Facing a lawsuit, lawmakers move on lifting happy hour restrictions

Facing a lawsuit, lawmakers move on lifting happy hour restrictions
Happy hours can’t happen after 9, restaurants can only call it "happy hour" or use the phrase "drink specials," prices can’t be advertised outside of the restaurant and two-for-one drink specials are illegal.

A lawsuit filed against the state by a Northern Virginia restaurateur could be the motivation the General Assembly needs to change laws that restrict happy hour advertising.

Chef Geoff Tracy, who operates locations of his Chef Geoff restaurant in Virginia, Maryland and Washington D.C., filed suit against the Virginia Alcoholic Beverage Control Authority earlier this year over the law.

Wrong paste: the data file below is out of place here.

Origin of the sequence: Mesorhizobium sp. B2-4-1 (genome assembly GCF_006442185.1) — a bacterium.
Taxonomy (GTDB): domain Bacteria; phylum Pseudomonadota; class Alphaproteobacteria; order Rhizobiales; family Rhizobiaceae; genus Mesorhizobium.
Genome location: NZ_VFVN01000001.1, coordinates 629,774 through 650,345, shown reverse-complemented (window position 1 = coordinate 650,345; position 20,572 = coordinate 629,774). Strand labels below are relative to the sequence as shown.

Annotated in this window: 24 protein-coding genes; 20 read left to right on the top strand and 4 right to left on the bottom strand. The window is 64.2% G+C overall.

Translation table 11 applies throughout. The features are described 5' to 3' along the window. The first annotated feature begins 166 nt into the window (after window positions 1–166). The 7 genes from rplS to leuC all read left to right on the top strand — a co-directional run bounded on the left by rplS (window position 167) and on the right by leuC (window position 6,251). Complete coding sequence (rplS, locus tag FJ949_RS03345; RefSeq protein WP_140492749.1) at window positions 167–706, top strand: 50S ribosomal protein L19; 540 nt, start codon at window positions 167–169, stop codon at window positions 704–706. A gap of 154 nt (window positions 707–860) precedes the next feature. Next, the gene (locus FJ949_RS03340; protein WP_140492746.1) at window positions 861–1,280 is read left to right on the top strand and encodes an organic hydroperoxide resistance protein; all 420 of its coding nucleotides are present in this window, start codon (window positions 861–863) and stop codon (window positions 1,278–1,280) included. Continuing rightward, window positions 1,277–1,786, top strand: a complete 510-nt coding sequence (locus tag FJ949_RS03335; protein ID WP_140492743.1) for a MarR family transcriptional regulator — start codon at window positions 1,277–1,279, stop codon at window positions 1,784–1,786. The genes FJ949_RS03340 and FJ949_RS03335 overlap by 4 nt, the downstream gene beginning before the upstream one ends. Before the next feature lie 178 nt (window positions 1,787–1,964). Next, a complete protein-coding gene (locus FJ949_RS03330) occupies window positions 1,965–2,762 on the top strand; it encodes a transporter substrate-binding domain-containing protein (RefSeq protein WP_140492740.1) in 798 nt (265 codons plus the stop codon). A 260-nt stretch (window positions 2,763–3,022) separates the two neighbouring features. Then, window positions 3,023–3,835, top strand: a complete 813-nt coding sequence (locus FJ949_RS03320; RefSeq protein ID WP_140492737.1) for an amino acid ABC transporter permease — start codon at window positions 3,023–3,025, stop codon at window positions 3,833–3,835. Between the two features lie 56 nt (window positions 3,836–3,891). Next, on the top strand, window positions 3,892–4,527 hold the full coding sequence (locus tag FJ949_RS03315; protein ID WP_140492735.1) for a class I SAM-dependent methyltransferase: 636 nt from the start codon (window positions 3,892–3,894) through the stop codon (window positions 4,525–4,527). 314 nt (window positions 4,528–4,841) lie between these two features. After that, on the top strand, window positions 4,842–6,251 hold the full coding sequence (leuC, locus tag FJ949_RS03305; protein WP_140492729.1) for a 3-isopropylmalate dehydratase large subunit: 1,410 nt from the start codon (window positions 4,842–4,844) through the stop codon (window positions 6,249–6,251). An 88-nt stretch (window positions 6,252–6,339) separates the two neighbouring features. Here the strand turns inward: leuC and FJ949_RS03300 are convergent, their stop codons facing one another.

Virginia’s happy hour laws have changed in recent years, like in 2014 when restaurants were given permission to advertise happy hour on flyers, social media and sandwich boards outside of businesses.

But there are still some very specific strings attached.

Happy hours can’t happen after 9 p.m., restaurants can only call it “happy hour” or use the phrase “drink specials,” prices can’t be advertised outside of the restaurant and two-for-one drink specials are illegal, among other restrictions.

A bill from Del. John Bell, D-Chantilly, would loosen the rules about wording in advertisements and allow for “creative marketing techniques, provided that such techniques do not tend to induce overconsumption or to induce consumption by minors.”

The bill is ready for a vote from the full House.